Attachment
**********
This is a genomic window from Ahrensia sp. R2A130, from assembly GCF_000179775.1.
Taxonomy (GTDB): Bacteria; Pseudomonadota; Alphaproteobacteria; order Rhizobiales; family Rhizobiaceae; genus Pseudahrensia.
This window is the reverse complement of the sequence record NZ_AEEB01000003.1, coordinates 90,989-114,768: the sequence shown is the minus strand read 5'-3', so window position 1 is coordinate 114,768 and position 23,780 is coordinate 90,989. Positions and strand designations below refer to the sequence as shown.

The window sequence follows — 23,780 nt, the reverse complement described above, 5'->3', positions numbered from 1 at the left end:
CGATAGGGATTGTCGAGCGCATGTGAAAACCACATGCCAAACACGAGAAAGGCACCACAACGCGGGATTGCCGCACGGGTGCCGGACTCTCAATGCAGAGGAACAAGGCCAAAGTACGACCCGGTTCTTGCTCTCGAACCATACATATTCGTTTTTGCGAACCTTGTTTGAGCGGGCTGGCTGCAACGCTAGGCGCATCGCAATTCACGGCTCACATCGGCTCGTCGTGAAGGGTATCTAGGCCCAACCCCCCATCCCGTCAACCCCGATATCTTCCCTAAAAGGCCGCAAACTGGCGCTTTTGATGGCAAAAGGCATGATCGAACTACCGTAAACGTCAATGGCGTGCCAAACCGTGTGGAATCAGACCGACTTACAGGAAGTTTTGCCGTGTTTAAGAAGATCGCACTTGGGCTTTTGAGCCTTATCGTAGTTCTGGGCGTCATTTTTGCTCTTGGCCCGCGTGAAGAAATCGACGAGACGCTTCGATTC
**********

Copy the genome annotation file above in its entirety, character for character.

This is a genomic window from Ahrensia sp. R2A130, from assembly GCF_000179775.1.
Taxonomy (GTDB): Bacteria; Pseudomonadota; Alphaproteobacteria; order Rhizobiales; family Rhizobiaceae; genus Pseudahrensia.
This window is the reverse complement of the sequence record NZ_AEEB01000003.1, coordinates 90,989-114,768: the sequence shown is the minus strand read 5'-3', so window position 1 is coordinate 114,768 and position 23,780 is coordinate 90,989. Positions and strand designations below refer to the sequence as shown.

The window sequence follows — 23,780 nt, the reverse complement described above, 5'->3', positions numbered from 1 at the left end:
CGATAGGGATTGTCGAGCGCATGTGAAAACCACATGCCAAACACGAGAAAGGCACCACAACGCGGGATTGCCGCACGGGTGCCGGACTCTCAATGCAGAGGAACAAGGCCAAAGTACGACCCGGTTCTTGCTCTCGAACCATACATATTCGTTTTTGCGAACCTTGTTTGAGCGGGCTGGCTGCAACGCTAGGCGCATCGCAATTCACGGCTCACATCGGCTCGTCGTGAAGGGTATCTAGGCCCAACCCCCCATCCCGTCAACCCCGATATCTTCCCTAAAAGGCCGCAAACTGGCGCTTTTGATGGCAAAAGGCATGATCGAACTACCGTAAACGTCAATGGCGTGCCAAACCGTGTGGAATCAGACCGACTTACAGGAAGTTTTGCCGTGTTTAAGAAGATCGCACTTGGGCTTTTGAGCCTTATCGTAGTTCTGGGCGTCATTTTTGCTCTTGGCCCGCGTGAAGAAATCGACGAGACGCTTCGATTC